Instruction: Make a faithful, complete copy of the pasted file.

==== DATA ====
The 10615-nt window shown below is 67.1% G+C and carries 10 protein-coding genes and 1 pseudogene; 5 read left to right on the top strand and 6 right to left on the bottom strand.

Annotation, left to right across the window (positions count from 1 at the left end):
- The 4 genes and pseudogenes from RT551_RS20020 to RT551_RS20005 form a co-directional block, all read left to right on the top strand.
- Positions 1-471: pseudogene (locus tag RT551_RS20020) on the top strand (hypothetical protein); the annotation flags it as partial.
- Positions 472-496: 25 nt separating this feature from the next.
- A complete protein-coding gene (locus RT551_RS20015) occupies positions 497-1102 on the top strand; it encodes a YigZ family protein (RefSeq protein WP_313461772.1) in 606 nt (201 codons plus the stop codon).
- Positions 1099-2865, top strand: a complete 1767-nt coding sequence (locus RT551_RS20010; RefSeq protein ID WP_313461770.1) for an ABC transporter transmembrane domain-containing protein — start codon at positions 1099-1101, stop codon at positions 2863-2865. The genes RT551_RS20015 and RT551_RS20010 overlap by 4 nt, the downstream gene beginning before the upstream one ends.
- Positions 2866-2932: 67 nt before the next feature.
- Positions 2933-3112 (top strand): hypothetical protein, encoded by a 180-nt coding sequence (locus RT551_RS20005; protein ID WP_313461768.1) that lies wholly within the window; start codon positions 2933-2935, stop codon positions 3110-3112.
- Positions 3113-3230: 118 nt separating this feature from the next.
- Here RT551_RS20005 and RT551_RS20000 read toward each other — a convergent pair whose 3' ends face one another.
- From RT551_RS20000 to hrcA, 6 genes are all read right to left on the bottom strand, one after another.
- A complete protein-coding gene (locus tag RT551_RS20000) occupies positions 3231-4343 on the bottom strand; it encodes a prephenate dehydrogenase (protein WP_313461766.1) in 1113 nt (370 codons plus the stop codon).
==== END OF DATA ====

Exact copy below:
The 10615-nt window shown below is 67.1% G+C and carries 10 protein-coding genes and 1 pseudogene; 5 read left to right on the top strand and 6 right to left on the bottom strand.

Annotation, left to right across the window (positions count from 1 at the left end):
- The 4 genes and pseudogenes from RT551_RS20020 to RT551_RS20005 form a co-directional block, all read left to right on the top strand.
- Positions 1-471: pseudogene (locus tag RT551_RS20020) on the top strand (hypothetical protein); the annotation flags it as partial.
- Positions 472-496: 25 nt separating this feature from the next.
- A complete protein-coding gene (locus RT551_RS20015) occupies positions 497-1102 on the top strand; it encodes a YigZ family protein (RefSeq protein WP_313461772.1) in 606 nt (201 codons plus the stop codon).
- Positions 1099-2865, top strand: a complete 1767-nt coding sequence (locus RT551_RS20010; RefSeq protein ID WP_313461770.1) for an ABC transporter transmembrane domain-containing protein — start codon at positions 1099-1101, stop codon at positions 2863-2865. The genes RT551_RS20015 and RT551_RS20010 overlap by 4 nt, the downstream gene beginning before the upstream one ends.
- Positions 2866-2932: 67 nt before the next feature.
- Positions 2933-3112 (top strand): hypothetical protein, encoded by a 180-nt coding sequence (locus RT551_RS20005; protein ID WP_313461768.1) that lies wholly within the window; start codon positions 2933-2935, stop codon positions 3110-3112.
- Positions 3113-3230: 118 nt separating this feature from the next.
- Here RT551_RS20005 and RT551_RS20000 read toward each other — a convergent pair whose 3' ends face one another.
- From RT551_RS20000 to hrcA, 6 genes are all read right to left on the bottom strand, one after another.
- A complete protein-coding gene (locus tag RT551_RS20000) occupies positions 3231-4343 on the bottom strand; it encodes a prephenate dehydrogenase (protein WP_313461766.1) in 1113 nt (370 codons plus the stop codon).